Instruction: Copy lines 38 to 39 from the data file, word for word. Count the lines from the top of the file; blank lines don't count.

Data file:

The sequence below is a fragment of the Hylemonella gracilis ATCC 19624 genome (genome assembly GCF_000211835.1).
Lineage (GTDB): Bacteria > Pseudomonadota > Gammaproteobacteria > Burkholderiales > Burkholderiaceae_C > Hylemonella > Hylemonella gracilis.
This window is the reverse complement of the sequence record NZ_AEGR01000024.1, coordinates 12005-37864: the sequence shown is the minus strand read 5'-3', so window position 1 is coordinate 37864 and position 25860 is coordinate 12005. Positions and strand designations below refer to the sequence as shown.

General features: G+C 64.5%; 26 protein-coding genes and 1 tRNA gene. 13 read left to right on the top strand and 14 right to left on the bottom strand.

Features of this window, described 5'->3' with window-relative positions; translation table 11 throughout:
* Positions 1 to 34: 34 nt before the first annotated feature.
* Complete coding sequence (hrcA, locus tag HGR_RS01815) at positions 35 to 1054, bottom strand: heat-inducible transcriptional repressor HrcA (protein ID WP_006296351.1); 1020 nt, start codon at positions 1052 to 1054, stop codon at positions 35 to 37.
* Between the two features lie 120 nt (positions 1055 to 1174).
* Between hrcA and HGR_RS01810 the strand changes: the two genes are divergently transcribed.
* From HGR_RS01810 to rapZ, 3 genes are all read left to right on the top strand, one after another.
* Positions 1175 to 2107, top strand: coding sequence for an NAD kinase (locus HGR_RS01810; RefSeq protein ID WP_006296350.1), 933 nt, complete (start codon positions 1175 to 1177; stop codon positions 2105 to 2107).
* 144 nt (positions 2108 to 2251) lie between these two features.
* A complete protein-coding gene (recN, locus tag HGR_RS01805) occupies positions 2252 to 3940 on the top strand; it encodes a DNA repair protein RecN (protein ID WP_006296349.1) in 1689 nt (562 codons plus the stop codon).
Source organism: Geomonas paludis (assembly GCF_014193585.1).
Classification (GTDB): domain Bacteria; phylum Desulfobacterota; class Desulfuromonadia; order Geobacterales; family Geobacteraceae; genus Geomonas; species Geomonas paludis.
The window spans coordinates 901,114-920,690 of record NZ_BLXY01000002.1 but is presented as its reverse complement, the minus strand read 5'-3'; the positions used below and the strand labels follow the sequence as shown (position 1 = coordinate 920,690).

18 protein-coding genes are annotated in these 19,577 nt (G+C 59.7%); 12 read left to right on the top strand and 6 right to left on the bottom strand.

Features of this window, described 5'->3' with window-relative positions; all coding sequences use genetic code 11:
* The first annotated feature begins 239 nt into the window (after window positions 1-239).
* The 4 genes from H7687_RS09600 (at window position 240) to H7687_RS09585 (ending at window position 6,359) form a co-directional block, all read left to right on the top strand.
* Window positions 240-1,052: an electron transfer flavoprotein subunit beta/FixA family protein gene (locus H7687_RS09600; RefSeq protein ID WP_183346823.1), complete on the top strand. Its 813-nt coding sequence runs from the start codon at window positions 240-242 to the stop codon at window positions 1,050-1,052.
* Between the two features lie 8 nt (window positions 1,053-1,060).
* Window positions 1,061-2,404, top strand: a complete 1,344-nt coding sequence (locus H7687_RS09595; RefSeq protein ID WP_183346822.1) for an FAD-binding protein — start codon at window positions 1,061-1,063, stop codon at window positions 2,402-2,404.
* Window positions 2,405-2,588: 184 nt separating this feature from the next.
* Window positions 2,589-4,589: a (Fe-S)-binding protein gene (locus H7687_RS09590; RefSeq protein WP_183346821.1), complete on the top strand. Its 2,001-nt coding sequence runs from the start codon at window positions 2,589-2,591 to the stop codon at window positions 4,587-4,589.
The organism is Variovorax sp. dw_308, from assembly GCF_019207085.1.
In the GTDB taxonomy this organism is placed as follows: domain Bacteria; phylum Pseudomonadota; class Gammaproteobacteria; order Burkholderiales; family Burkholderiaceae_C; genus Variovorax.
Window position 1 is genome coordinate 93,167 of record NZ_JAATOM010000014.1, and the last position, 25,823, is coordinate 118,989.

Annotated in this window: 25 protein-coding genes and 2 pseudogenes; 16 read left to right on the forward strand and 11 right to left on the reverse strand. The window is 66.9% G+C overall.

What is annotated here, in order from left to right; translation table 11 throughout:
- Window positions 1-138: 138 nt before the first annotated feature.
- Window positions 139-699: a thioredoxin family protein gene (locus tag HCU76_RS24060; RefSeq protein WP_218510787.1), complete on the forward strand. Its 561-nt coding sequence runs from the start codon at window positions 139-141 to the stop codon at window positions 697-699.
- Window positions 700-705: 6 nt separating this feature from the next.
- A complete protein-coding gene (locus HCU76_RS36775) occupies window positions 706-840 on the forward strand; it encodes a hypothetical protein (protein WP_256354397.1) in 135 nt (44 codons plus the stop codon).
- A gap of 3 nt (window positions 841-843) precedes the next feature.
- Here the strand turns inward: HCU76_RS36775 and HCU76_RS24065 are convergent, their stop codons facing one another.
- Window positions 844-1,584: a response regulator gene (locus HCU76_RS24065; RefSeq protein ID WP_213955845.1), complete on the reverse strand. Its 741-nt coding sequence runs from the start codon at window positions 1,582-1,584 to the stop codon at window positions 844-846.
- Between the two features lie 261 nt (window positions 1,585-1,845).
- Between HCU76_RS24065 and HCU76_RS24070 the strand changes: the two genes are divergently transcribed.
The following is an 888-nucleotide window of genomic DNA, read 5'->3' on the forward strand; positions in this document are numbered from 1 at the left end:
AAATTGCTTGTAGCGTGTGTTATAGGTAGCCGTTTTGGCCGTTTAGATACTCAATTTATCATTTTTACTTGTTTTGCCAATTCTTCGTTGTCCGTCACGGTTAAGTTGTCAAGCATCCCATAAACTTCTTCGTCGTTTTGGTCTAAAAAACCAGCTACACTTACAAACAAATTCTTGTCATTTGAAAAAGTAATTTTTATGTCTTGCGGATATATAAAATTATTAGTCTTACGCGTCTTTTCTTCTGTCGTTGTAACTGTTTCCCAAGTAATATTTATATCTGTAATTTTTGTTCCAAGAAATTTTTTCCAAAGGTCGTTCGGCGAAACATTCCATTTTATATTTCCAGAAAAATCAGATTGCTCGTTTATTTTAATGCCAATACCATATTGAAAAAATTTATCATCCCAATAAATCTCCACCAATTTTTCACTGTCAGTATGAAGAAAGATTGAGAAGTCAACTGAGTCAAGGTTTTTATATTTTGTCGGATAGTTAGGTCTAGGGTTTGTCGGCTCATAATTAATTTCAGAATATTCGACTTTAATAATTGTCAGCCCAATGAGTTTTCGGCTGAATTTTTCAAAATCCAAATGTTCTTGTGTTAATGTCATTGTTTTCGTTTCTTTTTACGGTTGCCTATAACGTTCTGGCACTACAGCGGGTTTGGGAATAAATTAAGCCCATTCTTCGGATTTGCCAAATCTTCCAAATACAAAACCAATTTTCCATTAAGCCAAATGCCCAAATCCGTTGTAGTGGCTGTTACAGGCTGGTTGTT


- Between the two features lie 261 nt (window positions 1,585-1,845).
- Between HCU76_RS24065 and HCU76_RS24070 the strand changes: the two genes are divergently transcribed.